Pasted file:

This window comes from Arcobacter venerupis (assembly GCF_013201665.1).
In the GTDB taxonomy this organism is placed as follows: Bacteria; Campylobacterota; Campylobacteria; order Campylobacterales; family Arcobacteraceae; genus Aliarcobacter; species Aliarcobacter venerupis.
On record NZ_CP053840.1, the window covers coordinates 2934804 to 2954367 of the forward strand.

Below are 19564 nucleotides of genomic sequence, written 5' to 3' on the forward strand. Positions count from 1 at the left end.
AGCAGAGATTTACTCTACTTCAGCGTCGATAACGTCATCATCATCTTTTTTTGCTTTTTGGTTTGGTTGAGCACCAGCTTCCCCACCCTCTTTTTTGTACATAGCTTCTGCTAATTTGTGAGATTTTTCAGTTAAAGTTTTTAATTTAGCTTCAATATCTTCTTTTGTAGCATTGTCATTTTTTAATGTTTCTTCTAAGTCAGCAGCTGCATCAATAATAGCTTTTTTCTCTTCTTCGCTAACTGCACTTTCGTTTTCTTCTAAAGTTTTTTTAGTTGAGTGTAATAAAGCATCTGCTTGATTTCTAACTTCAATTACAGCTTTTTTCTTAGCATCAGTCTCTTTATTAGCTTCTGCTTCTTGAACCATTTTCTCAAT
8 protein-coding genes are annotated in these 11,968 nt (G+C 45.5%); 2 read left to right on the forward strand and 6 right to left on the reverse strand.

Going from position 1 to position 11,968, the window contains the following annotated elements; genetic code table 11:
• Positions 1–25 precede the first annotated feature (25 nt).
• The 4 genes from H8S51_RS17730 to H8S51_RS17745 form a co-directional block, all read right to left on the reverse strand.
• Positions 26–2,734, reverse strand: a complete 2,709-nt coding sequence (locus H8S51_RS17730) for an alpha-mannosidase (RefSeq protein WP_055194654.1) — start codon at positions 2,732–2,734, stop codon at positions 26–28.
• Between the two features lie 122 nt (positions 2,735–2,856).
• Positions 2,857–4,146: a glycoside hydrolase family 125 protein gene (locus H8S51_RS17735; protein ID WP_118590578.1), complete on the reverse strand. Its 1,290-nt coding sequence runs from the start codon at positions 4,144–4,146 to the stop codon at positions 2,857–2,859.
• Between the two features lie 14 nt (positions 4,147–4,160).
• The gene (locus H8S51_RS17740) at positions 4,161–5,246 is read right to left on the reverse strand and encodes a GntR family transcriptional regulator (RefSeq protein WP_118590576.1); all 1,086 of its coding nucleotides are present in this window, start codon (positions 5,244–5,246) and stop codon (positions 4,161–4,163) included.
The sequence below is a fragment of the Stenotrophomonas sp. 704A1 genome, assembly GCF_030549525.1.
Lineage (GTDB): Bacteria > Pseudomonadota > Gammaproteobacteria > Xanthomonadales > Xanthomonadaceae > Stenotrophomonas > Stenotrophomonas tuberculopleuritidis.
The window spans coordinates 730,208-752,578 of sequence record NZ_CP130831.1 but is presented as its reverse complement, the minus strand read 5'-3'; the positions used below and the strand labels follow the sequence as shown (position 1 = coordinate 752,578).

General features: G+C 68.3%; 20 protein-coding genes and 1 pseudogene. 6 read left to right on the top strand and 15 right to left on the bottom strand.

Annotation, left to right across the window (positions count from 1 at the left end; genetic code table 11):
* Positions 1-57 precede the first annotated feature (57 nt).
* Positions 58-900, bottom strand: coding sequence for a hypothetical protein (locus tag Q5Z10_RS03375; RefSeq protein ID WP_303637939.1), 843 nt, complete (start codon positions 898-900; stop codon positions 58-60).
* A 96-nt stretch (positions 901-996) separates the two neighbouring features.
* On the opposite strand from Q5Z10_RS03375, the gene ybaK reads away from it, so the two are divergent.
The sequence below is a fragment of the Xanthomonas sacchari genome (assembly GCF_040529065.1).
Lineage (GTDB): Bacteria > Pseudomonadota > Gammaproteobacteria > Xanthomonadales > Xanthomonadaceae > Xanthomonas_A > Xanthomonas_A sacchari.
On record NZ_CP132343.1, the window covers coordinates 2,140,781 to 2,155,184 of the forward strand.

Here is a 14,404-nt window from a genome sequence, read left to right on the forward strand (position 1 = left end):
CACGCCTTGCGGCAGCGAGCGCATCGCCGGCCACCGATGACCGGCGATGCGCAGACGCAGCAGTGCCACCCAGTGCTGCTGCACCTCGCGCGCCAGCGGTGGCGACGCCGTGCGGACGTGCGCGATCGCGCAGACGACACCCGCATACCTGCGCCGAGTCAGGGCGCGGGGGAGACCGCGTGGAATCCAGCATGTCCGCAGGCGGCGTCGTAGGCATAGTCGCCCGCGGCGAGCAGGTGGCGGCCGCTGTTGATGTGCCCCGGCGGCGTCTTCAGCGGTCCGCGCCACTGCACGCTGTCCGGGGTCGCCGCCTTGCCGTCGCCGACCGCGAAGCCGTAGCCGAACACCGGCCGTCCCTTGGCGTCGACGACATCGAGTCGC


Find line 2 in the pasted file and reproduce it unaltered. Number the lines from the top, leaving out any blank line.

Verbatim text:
In the GTDB taxonomy this organism is placed as follows: Bacteria; Campylobacterota; Campylobacteria; order Campylobacterales; family Arcobacteraceae; genus Aliarcobacter; species Aliarcobacter venerupis.